Monday, February 13, 2006


Elsewhere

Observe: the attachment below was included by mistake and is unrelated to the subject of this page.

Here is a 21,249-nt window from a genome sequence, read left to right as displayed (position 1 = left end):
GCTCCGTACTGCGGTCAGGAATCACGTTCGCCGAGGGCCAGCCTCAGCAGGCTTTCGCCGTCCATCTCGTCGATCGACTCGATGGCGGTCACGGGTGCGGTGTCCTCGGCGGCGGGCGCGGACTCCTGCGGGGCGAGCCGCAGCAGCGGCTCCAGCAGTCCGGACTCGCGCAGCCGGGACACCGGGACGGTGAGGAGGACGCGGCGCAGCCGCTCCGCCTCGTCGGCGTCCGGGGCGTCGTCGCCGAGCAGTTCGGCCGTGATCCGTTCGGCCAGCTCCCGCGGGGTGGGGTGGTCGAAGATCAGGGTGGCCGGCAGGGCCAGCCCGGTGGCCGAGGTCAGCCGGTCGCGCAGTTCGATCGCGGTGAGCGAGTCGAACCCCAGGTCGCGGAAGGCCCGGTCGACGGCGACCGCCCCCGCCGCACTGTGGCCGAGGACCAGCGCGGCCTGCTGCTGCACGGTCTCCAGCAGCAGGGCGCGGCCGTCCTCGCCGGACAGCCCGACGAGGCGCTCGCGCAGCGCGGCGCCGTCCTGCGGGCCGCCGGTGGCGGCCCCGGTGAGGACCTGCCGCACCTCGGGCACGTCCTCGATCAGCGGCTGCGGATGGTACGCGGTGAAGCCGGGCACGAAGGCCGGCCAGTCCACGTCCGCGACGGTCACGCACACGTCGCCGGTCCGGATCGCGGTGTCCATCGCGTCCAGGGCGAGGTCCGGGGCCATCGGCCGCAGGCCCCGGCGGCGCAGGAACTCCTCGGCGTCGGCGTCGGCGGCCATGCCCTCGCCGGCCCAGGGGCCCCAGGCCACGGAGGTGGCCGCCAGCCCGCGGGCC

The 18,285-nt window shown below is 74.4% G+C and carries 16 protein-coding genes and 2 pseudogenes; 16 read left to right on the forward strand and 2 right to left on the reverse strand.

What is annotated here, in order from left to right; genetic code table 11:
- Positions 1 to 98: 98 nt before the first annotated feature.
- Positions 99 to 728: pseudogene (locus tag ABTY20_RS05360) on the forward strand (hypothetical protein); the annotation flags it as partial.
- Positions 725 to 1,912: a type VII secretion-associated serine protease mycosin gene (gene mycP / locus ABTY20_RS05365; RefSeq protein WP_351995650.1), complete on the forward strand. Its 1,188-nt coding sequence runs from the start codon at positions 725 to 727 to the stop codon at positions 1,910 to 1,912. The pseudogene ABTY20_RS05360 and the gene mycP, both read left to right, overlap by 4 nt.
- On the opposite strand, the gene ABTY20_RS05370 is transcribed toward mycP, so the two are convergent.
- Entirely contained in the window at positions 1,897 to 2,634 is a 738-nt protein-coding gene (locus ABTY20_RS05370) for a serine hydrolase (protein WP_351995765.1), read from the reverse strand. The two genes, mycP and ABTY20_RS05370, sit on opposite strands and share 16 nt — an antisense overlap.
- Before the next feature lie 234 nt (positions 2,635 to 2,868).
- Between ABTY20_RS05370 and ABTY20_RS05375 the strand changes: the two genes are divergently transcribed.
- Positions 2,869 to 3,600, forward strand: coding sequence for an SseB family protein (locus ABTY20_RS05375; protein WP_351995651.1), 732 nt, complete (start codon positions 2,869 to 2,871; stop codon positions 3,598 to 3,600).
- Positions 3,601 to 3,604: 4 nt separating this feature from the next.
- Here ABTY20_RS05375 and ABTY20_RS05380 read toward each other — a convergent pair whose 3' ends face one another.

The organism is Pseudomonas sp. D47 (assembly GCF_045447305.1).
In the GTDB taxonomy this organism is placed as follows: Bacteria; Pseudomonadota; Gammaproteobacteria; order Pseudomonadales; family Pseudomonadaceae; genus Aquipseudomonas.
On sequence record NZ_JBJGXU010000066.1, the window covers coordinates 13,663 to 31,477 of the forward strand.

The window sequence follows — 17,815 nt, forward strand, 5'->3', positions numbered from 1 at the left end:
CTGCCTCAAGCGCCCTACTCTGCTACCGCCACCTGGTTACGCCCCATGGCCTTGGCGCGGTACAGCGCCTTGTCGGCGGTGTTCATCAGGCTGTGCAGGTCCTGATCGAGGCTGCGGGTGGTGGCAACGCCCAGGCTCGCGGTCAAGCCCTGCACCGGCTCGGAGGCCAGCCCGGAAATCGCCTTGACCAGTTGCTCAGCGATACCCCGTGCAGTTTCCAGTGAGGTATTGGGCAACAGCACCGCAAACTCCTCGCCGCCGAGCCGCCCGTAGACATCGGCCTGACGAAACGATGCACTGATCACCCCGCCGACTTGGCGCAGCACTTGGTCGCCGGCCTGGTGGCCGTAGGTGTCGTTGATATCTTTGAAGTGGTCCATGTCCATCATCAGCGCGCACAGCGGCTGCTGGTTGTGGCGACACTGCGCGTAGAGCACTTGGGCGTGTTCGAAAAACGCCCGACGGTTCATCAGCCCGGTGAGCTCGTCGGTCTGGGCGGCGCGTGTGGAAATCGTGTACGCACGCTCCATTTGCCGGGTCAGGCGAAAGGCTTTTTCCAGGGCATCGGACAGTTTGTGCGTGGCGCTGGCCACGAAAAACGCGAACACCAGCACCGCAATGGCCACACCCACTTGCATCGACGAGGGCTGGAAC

Michael Blowhard writes: Dear Blowhards -- * Peter Briffa's blog -- surely the cheeriest and funniest cranky-blog out there -- has turned four years old. That's one grand-daddy of a blog. Go and offer congratulations. * Have you tried the web-radio/music-recommendation service Pandora? I've found it a pleasant alternative to my iTunes collection. The recommendations aren't bad, and the sound quality is better than that. Free is nice too. * J. Cassian discovers that Saracens -- ie., Muslims -- once ruled the Swiss Alps. * And we think train travel in the U.S. is uncomfortable. (Link thanks to New Economist) * J.T. Kirkland has been doing some wonderfully entrepreneurial cultureblogging. * Colleen once acted with Chris Penn. * Lynn Sislo is annoyed with her cable company but loves "Modern Marvels." * The Libertarian Scientist isn't crazy about what computer simulations mean for the study of biology. * Alan Sullivan writes about what it was like for him and his co-worker, Tim Murphy, to put together their beautiful translation of "Beowulf." * Mike Hill marvels at those zany, passionate Hasids, and includes some ear-bending clips from the Klezmatics. * Another says-a-lot line from Steve Sailer: "Danes and Muslims don't agree on the basics of social organization and don't want to live under the same rules. That shouldn't be a severe problem. It's what separate countries are for." * Brian Anderson writes that, under the guise of fairness, wealthy lefties are trying to suppress political speech. * Yahmdallah's in storytelling/memoiring mode again! This time around he recalls his years as a part-time movie usher. I love Yahmdallah's wholesome-yet-offcolor yarns the way I love such other all-American gems as the films "Hoosiers" and "Breaking Away." * Donna Moore shrinks the crime-and-mystery-fiction worlds down into one very funny list. * The film of LeCarre's anti-big-pharma thriller "The Constant Gardener" hit Derek Lowe in all the wrong ways. Great line: "It's hard to enjoy yourself when you've just paid money to see the way you earn your living depicted as evil and destructive." Best, Michael... posted by Michael at February 13, 2006 | perma-link | (4) comments